Two days after Donald Trump’s inauguration on Jan. 20, 2017, a group of anti-Trump Canadians met up in Ottawa to start an “Unwelcoming Committee.” The meeting was a ﬁrst step in organizing a protest to Trump’s inevitable visit to Canada.
“While the exact details of Trump’s visit are still unknown, Canada is typically the ﬁrst international trip of a newly inaugurated U.S. president,” the group wrote on its website. “But we’re not waiting for speciﬁcs.”
Only Trump didn’t come to Canada in 2017 as the anti-Trump group had anticipated. Instead, Trump opted to travel ﬁrst to Saudi Arabia. Then he went to Israel. Then Palestine. Then Italy, the Vatican, Poland, Germany, France, Japan, South Korea, China, Vietnam and, most recently, the Philippines.
Based on his active travel itinerary, one might be forgiven for wondering if it’s possible Trump might forgo any trip to Canada during his ﬁrst term—but that is unlikely. “Unless something really crazy happens with Trump, he’s scheduled to arrive [in June],” says Srdjan Vucetic, an associate professor at University of Ottawa’s Graduate School of Public and International Affairs. That’s when Canada hosts the G7 summit, which will take place at a remote luxury resort in La Malbaie, Que.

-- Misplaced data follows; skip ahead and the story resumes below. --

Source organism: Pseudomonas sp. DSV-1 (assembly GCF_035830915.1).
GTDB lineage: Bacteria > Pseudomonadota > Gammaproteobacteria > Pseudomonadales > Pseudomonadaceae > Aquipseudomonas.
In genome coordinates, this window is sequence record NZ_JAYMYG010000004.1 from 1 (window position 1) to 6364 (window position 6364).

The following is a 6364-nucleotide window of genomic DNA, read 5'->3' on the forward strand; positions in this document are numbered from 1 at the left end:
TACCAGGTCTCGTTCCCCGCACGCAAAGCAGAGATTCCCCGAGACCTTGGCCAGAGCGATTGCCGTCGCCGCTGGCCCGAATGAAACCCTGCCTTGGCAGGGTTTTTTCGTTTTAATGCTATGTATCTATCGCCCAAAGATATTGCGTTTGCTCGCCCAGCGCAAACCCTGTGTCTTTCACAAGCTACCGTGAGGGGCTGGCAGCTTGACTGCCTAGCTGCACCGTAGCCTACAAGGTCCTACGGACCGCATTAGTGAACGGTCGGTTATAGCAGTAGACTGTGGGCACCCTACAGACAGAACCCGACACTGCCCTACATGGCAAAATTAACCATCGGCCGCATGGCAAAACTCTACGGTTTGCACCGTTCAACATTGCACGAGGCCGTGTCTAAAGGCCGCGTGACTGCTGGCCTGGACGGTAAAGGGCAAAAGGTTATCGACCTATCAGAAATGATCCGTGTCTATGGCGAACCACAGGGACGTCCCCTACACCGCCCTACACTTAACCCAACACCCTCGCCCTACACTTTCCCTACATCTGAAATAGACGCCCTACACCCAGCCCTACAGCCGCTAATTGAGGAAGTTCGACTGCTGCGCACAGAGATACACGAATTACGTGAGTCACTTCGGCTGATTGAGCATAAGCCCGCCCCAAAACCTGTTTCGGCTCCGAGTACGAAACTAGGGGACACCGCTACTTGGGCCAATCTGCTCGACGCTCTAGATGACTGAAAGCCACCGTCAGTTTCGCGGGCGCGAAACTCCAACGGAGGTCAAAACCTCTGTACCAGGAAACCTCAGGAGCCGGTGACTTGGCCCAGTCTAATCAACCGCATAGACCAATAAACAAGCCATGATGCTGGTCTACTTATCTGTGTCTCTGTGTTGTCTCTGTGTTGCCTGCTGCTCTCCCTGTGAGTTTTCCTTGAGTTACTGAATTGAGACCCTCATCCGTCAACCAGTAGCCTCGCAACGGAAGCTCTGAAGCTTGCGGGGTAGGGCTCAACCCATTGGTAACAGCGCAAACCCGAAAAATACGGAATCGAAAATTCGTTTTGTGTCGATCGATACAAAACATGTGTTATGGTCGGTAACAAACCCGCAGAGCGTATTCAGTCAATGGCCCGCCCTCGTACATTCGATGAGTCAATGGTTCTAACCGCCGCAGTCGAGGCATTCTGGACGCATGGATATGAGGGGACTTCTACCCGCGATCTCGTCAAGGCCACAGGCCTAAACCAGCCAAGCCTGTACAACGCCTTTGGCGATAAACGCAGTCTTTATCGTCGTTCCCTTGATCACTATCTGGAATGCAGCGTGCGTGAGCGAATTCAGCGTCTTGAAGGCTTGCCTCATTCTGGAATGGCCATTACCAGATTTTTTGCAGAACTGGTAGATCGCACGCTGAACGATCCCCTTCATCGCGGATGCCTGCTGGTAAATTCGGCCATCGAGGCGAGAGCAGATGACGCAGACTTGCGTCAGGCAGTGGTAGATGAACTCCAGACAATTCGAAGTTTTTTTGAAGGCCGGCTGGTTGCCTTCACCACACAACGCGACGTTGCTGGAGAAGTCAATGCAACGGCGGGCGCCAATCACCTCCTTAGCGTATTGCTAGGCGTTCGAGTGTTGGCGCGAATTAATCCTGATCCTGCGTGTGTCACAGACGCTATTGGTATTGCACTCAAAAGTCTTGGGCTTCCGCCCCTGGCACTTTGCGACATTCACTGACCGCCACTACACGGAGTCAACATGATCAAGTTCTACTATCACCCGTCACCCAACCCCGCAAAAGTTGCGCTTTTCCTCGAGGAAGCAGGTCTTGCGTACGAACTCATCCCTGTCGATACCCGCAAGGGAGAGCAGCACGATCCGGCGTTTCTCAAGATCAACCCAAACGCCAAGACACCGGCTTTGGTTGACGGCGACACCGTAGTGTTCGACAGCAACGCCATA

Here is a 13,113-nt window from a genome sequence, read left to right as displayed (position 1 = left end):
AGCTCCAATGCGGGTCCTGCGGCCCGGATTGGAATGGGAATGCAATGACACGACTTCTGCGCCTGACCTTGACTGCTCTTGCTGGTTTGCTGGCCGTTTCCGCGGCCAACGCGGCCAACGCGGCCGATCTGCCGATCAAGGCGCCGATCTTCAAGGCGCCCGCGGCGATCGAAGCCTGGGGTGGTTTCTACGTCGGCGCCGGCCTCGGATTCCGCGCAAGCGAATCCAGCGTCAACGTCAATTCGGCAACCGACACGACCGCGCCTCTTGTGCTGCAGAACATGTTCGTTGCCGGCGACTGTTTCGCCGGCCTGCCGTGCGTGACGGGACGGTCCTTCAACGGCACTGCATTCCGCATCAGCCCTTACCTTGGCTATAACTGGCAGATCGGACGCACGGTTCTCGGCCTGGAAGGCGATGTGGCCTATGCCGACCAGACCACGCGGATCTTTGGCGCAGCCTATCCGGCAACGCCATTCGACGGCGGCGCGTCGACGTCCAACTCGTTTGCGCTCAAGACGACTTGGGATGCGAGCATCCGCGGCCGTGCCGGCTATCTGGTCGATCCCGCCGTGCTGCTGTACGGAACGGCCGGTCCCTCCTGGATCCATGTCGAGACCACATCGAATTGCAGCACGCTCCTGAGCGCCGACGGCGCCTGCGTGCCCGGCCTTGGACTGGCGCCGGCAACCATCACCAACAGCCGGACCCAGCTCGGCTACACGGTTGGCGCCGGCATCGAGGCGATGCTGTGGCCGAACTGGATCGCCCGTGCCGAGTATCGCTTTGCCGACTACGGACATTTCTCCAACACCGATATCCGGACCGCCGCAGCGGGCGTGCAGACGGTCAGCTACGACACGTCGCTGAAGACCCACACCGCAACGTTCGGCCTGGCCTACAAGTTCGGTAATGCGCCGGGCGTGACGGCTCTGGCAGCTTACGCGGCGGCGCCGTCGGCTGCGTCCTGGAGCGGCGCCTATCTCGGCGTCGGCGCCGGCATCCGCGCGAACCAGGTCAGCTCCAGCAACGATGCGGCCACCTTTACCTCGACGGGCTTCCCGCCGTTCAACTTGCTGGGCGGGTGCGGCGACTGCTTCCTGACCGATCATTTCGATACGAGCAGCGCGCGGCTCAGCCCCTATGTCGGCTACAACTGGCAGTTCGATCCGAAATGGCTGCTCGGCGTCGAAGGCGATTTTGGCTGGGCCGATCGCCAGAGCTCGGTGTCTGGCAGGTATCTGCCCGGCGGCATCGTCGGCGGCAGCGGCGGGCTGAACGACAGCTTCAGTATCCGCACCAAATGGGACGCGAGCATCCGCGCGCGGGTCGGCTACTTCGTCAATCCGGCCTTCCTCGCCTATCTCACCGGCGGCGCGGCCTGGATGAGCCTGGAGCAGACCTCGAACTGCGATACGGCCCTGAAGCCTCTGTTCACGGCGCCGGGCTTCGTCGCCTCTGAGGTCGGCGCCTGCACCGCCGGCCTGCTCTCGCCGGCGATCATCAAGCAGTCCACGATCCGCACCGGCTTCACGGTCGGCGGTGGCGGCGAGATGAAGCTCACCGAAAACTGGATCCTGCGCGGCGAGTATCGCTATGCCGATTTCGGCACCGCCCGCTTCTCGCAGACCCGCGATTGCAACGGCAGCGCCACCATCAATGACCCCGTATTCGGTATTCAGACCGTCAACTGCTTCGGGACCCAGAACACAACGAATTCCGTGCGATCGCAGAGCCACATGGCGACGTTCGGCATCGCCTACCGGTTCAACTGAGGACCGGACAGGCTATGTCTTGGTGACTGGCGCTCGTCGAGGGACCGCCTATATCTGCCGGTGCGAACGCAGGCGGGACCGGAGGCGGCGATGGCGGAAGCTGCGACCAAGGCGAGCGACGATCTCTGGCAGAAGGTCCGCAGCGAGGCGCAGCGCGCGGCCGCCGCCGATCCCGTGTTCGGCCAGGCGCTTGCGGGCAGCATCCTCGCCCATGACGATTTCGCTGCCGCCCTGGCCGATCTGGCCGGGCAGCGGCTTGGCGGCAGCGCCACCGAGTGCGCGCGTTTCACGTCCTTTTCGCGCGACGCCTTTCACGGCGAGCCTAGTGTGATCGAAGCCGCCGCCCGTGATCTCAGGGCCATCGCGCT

La Malbaie is 140 km northeast of Quebec City and 400 km from Montreal, which means there will be limited opportunity for mass protests. “This was something the Canadian government was aware of when they were choosing the summit site,” says John Kirton, director of the G8 Research Group at the University of Toronto’s Munk School of Global Affairs. “Going to La Malbaie was a decision with Trump in mind.”
“You would expect less protest because of the distance involved for protesters to get there,” says Pierre-Yves Bourduas, a former RCMP deputy commissioner. “It’s also easier to contain than an urban environment, where security details are more complex.” Nevertheless, security will be maxed out with so many world leaders at the venue. “I’ve talked to people responsible for this particular G7 summit, and they’re well-prepared,” adds Bourduas.